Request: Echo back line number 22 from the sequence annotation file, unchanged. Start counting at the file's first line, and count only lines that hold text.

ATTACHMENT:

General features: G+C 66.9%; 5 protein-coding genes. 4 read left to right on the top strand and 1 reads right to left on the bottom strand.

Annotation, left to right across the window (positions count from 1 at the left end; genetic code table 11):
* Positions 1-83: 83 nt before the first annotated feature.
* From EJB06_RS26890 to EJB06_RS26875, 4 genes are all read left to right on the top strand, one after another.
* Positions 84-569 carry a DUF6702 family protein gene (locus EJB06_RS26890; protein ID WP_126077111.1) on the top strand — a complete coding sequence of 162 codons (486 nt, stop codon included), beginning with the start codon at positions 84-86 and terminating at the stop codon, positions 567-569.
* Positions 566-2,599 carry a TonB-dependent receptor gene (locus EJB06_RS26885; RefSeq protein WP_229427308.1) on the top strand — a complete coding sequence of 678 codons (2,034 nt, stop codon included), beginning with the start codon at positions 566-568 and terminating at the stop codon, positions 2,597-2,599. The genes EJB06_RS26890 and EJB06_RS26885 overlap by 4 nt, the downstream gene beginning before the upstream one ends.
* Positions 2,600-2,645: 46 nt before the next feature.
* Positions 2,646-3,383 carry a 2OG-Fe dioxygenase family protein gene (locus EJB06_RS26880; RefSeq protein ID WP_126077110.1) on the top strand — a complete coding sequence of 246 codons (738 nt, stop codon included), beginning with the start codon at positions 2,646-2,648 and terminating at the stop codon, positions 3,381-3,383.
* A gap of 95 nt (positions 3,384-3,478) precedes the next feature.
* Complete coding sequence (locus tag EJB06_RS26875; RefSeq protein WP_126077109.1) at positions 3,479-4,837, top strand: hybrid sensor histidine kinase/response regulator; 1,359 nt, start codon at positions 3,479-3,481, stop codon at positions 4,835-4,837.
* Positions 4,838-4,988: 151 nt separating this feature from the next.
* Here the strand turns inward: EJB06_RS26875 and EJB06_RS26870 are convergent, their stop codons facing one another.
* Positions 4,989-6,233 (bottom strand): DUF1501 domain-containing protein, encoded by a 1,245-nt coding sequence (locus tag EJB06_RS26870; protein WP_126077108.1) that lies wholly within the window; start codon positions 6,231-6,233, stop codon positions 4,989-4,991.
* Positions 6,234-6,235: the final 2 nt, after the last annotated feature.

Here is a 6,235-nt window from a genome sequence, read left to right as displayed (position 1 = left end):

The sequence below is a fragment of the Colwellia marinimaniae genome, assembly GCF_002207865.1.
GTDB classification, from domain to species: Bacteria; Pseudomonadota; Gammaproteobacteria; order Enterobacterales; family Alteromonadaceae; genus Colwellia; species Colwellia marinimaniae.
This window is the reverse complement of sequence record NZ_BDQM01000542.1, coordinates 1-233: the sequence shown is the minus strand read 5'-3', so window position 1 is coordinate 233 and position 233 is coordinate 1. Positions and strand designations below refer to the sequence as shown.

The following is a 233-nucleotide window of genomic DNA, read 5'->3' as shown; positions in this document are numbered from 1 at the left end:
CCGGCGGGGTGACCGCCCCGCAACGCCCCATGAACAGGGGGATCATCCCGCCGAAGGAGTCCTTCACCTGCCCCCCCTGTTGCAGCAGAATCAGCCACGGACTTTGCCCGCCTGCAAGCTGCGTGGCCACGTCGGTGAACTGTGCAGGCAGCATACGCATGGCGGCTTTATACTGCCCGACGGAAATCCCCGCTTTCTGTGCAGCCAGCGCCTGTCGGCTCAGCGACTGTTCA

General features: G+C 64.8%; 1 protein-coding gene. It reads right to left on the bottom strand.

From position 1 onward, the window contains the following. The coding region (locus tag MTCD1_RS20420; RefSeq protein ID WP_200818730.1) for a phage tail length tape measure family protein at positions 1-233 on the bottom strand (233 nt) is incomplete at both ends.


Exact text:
From position 1 onward, the window contains the following. The coding region (locus tag MTCD1_RS20420; RefSeq protein ID WP_200818730.1) for a phage tail length tape measure family protein at positions 1-233 on the bottom strand (233 nt) is incomplete at both ends.